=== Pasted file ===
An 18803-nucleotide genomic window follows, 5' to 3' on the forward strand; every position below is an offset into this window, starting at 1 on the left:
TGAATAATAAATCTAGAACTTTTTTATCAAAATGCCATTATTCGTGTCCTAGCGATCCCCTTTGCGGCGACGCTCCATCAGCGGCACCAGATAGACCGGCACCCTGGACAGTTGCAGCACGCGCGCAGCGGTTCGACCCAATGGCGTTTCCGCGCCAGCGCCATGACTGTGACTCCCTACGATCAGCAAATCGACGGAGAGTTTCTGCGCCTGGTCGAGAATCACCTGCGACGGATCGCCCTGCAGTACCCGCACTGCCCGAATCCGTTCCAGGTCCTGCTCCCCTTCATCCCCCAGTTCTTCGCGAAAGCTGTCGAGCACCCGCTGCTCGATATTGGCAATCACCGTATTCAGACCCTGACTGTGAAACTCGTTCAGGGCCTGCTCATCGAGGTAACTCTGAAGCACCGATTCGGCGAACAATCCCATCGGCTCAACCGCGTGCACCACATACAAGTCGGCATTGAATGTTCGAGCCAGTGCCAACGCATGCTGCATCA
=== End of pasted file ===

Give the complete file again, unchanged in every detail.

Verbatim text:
An 18803-nucleotide genomic window follows, 5' to 3' on the forward strand; every position below is an offset into this window, starting at 1 on the left:
TGAATAATAAATCTAGAACTTTTTTATCAAAATGCCATTATTCGTGTCCTAGCGATCCCCTTTGCGGCGACGCTCCATCAGCGGCACCAGATAGACCGGCACCCTGGACAGTTGCAGCACGCGCGCAGCGGTTCGACCCAATGGCGTTTCCGCGCCAGCGCCATGACTGTGACTCCCTACGATCAGCAAATCGACGGAGAGTTTCTGCGCCTGGTCGAGAATCACCTGCGACGGATCGCCCTGCAGTACCCGCACTGCCCGAATCCGTTCCAGGTCCTGCTCCCCTTCATCCCCCAGTTCTTCGCGAAAGCTGTCGAGCACCCGCTGCTCGATATTGGCAATCACCGTATTCAGACCCTGACTGTGAAACTCGTTCAGGGCCTGCTCATCGAGGTAACTCTGAAGCACCGATTCGGCGAACAATCCCATCGGCTCAACCGCGTGCACCACATACAAGTCGGCATTGAATGTTCGAGCCAGTGCCAACGCATGCTGCATCA